LONDON, June 17 (Xinhua) -- A 12th century castle which played a part in seeing the first female queen gain the throne of England has re-opened after a 1.6-million-U.S.-dollar conservation project.
Framlington Castle in the southern county of Suffolk, was used over centuries as the center of a vast network of power and influence to a 17th century home for the poor.
It reopened its doors Friday giving visitors a chance to explore its rich history spanning 900 years.
To mark the re-opening, a new exhibition has been created within the castle's workhouse, which features an interactive walkthrough of the castle's varied owners that bring the history of its past inhabitants to life.
Previous residents include Mary Tudor, daughter of King Henry VIII, who was stationed at the castle when she was proclaimed queen of England in 1553.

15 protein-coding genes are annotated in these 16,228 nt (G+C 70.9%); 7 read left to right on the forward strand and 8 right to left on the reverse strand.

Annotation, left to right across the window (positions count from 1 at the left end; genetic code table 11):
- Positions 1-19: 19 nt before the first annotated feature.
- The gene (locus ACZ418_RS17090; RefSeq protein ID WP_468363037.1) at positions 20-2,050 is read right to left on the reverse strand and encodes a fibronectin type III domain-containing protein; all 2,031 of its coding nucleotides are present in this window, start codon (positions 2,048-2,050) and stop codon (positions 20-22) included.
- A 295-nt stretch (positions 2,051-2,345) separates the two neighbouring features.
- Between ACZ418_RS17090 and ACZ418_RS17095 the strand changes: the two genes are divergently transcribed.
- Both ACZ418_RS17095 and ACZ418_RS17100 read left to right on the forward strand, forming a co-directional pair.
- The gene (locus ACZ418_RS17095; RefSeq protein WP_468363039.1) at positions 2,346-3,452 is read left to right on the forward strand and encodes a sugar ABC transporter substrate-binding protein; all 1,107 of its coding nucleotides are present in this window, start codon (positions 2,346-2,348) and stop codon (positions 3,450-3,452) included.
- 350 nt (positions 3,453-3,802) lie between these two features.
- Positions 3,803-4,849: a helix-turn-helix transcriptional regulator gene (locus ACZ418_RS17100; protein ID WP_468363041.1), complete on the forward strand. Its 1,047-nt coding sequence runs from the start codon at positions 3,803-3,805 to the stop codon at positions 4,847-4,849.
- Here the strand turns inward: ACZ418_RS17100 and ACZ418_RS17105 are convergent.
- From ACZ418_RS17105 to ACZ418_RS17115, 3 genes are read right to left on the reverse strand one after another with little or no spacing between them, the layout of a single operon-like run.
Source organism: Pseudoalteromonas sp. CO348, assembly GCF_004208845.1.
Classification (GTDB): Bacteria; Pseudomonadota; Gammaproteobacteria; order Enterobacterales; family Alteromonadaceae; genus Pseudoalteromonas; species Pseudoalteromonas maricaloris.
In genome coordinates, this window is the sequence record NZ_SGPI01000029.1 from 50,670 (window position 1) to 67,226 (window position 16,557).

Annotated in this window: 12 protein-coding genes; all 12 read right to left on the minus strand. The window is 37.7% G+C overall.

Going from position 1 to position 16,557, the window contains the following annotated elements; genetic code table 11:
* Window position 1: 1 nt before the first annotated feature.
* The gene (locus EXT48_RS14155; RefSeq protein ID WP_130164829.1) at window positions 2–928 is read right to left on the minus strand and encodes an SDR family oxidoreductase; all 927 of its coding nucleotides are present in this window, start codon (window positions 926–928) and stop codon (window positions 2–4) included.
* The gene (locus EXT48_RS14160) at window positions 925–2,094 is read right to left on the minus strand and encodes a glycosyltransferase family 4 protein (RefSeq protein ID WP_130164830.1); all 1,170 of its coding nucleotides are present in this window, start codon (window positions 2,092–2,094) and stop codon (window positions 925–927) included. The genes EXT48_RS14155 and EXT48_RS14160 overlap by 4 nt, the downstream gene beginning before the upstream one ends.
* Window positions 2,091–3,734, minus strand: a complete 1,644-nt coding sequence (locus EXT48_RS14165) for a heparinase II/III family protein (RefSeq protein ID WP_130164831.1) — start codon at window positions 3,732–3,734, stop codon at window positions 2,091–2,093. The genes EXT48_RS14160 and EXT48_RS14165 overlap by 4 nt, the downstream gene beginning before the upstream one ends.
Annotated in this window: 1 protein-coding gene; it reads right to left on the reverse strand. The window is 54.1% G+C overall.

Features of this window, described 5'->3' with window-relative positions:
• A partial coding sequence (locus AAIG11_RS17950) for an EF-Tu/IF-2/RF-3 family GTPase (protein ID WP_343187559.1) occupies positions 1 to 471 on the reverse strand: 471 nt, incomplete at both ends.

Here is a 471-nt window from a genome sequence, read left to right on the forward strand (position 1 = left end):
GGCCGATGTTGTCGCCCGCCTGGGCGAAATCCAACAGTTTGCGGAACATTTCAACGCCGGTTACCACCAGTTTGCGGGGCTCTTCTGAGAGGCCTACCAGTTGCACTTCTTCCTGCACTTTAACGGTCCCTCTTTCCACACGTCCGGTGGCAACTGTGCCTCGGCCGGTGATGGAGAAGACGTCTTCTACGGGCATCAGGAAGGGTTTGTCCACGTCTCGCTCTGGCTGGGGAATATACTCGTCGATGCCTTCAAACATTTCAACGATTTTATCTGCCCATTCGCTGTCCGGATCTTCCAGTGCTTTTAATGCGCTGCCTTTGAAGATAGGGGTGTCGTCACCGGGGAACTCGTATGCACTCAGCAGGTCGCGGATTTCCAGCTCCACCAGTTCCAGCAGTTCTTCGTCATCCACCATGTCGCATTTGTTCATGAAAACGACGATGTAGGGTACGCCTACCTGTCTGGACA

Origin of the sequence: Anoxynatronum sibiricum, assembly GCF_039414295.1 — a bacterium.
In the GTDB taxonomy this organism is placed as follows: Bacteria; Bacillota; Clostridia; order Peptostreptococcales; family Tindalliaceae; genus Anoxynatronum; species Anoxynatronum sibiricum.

A devout Roman Catholic, Mary, during her five year reign ordered nearly 300 religious dissenters to be burned at the stake. It earned her the nickname "Bloody Mary", a name that has been linked to a famous cocktail drink.
Mary was holed up at the castle during a national drama lasting nine days following the death of her brother, amid a dispute over who would take the throne of England.
She won the fight, and ruled until her death in 1558 when her sister Elizabeth 1 became Queen. Mary, though, is considered to be the first female queen of the nation.
Framlingham Castle played a starring role in the video for Ed Sheeran's the hit single "Castle on the Hill", recorded by the famous British pop star Ed Sheeran. He described the single as a "love song to Suffolk", describing how he often "watched the sun set over the castle on the hill".
The castle is now managed as a tourist attraction by the official body English Heritage.